Hoodia Diet Pills

Hoodia diet pills are all the rage in the world of weight loss supplements. This herbal supplement was relatively unknown in the United States until 2003, when Leslie Stahl reported the herb’s appetite-suppressing magic on a segment for the popular TV program 60 Minutes.

Since that broadcast, the popularity of hoodia diet pills has skyrocketed. Market studies indicate that in 2003, before the 60 Minutes report aired, three products sold in the US contained hoodia. Today, there are 300 products that include hoodia in their list of ingredients and that number of products is growing rapidly.

Hoodia is an endangered species of cactus-like plant native to the Namib Desert in southern Africa. It is a member of the Apocynaceae family of plants. In its native environment, it is commonly known as bushman’s hat, queen of the Namib, and xhoba.

As an herbal supplement, there is no scientific evidence to substantiate the claims of appetite suppression and of weight loss. There is also little evidence to attest to its safe use or of its potential for harm.

Although there is no conclusive scientific evidence to prove this, there is some caution advised when taking hoodia products in conjunction with heart medications. Drug interactions may produce less than desirable results of either medication.

Hoodia diet pills have enjoyed immense popularity in parts of Europe for quite some time and no adverse effects have been reported. Each person metabolizes drugs differently, however, so caution is advised, especially at the beginning of treatment with this, and all, medications as the body adjusts to the new substance.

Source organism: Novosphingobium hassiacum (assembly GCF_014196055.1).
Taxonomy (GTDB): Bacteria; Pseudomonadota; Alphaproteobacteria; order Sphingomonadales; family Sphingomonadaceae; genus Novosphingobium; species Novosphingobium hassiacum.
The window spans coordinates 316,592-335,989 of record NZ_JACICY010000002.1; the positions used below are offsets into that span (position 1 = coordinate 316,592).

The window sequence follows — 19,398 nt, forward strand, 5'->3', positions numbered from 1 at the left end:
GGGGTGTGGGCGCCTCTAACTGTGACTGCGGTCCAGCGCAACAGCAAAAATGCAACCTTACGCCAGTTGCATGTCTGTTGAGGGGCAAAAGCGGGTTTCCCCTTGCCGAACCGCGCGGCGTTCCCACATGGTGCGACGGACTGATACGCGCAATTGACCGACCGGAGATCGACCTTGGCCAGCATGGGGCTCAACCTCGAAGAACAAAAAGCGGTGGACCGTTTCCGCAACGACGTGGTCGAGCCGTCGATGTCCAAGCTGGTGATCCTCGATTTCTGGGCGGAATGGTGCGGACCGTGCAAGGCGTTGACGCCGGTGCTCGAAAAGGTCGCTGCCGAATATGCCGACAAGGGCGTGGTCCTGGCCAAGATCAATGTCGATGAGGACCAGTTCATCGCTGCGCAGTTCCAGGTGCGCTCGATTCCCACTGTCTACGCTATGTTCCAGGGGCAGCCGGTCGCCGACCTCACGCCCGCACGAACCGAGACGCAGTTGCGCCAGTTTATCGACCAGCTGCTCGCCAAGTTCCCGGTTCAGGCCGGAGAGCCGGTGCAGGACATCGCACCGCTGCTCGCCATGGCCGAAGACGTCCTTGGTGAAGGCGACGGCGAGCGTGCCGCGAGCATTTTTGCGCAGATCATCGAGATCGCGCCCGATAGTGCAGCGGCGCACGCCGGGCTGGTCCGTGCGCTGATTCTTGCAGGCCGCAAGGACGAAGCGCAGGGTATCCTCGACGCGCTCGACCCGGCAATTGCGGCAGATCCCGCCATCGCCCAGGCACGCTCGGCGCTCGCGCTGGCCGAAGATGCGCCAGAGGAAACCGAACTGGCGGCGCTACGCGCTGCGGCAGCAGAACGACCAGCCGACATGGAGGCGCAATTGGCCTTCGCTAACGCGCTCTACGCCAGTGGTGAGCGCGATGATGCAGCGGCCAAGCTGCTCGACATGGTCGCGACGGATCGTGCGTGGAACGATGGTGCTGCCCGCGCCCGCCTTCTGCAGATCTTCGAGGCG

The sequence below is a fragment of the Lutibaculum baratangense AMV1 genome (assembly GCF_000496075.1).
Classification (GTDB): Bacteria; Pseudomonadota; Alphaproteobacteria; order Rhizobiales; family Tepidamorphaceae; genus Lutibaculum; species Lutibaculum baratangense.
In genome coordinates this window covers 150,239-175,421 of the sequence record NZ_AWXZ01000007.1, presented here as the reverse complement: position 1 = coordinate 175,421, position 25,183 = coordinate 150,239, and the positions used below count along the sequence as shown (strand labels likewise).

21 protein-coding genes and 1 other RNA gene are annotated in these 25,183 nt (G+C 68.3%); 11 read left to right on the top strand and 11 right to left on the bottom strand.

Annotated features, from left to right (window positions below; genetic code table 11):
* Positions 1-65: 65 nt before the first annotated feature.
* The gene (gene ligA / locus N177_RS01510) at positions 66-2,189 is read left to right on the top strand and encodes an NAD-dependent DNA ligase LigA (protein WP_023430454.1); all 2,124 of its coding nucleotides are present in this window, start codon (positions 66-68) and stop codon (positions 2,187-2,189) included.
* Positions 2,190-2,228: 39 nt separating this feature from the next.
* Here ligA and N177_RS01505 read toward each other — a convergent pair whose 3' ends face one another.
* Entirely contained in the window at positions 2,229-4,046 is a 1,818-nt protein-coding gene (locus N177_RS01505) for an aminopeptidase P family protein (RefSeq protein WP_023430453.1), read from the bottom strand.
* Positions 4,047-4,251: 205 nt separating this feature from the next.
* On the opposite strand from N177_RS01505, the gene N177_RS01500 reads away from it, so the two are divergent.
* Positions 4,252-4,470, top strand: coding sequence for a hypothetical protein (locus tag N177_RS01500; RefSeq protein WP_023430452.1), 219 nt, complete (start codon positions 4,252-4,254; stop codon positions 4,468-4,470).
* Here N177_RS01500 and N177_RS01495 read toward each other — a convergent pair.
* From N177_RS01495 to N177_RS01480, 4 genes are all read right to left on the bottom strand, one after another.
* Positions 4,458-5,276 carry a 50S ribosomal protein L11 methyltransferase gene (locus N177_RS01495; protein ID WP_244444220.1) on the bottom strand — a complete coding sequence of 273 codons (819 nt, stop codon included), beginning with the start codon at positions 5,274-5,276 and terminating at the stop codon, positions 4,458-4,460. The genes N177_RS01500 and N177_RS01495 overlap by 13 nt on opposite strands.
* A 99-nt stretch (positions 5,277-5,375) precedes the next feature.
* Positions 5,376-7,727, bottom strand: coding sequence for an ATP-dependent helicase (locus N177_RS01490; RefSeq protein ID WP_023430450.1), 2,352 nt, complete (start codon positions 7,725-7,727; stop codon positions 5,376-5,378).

Thus far, hoodia diet pills have not been cited as harmful to pregnant or lactating women but women enjoying these life stages may be best advised to try a healthy diet and moderate exercise before resorting to chemical supplements.

Hoodia diet pills, and all other herbal remedies and supplements, are not subject to standardized dosage and formulation schedules. Therefore the amount of the herb required to produce the appetite-suppressing effect is unknown.

There is also a great degree of variance in the amount of the herb contained from product to product and studies indicate that the herb is sometimes listed as an ingredient when there is actually none present in the formulation.

In addition to its use for appetite suppression, there are some patented formulations containing hoodia that are thought to be useful in controlling excess secretion of gastric acids and in the treatment of diabetes, although these claims, too, are unproven in clinical studies.

Med-Help is for informational purposes and should not be considered medical advice, diagnosis or treatment recommendations.

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